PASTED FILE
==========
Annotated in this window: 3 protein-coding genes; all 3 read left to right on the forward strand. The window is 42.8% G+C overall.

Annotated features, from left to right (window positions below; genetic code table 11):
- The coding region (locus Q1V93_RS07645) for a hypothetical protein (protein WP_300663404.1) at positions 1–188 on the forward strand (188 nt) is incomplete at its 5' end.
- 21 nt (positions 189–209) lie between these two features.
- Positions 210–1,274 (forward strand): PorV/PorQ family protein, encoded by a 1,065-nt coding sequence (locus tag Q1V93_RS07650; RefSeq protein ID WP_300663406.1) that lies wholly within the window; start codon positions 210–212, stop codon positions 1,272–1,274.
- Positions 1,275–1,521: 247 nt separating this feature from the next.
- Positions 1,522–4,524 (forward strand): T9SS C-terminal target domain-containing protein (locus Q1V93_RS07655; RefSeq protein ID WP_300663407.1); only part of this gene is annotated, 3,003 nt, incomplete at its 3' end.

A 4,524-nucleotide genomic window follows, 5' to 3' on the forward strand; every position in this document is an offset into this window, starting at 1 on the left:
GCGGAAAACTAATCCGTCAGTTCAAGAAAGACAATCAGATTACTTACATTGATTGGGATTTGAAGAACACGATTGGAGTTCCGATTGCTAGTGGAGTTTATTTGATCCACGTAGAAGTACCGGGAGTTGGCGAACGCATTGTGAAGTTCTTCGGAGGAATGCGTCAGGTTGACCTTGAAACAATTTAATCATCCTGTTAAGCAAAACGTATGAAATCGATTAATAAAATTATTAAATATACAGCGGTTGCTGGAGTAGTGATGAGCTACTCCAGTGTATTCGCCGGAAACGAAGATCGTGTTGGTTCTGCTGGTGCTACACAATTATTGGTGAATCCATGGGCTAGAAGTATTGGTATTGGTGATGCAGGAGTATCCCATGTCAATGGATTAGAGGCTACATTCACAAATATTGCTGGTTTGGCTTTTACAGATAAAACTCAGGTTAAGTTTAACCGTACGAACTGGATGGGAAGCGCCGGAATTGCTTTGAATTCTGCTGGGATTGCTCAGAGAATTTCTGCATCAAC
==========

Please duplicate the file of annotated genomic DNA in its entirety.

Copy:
Annotated in this window: 3 protein-coding genes; all 3 read left to right on the forward strand. The window is 42.8% G+C overall.

Annotated features, from left to right (window positions below; genetic code table 11):
- The coding region (locus Q1V93_RS07645) for a hypothetical protein (protein WP_300663404.1) at positions 1–188 on the forward strand (188 nt) is incomplete at its 5' end.
- 21 nt (positions 189–209) lie between these two features.
- Positions 210–1,274 (forward strand): PorV/PorQ family protein, encoded by a 1,065-nt coding sequence (locus tag Q1V93_RS07650; RefSeq protein ID WP_300663406.1) that lies wholly within the window; start codon positions 210–212, stop codon positions 1,272–1,274.
- Positions 1,275–1,521: 247 nt separating this feature from the next.
- Positions 1,522–4,524 (forward strand): T9SS C-terminal target domain-containing protein (locus Q1V93_RS07655; RefSeq protein ID WP_300663407.1); only part of this gene is annotated, 3,003 nt, incomplete at its 3' end.

A 4,524-nucleotide genomic window follows, 5' to 3' on the forward strand; every position in this document is an offset into this window, starting at 1 on the left:
GCGGAAAACTAATCCGTCAGTTCAAGAAAGACAATCAGATTACTTACATTGATTGGGATTTGAAGAACACGATTGGAGTTCCGATTGCTAGTGGAGTTTATTTGATCCACGTAGAAGTACCGGGAGTTGGCGAACGCATTGTGAAGTTCTTCGGAGGAATGCGTCAGGTTGACCTTGAAACAATTTAATCATCCTGTTAAGCAAAACGTATGAAATCGATTAATAAAATTATTAAATATACAGCGGTTGCTGGAGTAGTGATGAGCTACTCCAGTGTATTCGCCGGAAACGAAGATCGTGTTGGTTCTGCTGGTGCTACACAATTATTGGTGAATCCATGGGCTAGAAGTATTGGTATTGGTGATGCAGGAGTATCCCATGTCAATGGATTAGAGGCTACATTCACAAATATTGCTGGTTTGGCTTTTACAGATAAAACTCAGGTTAAGTTTAACCGTACGAACTGGATGGGAAGCGCCGGAATTGCTTTGAATTCTGCTGGGATTGCTCAGAGAATTTCTGCATCAAC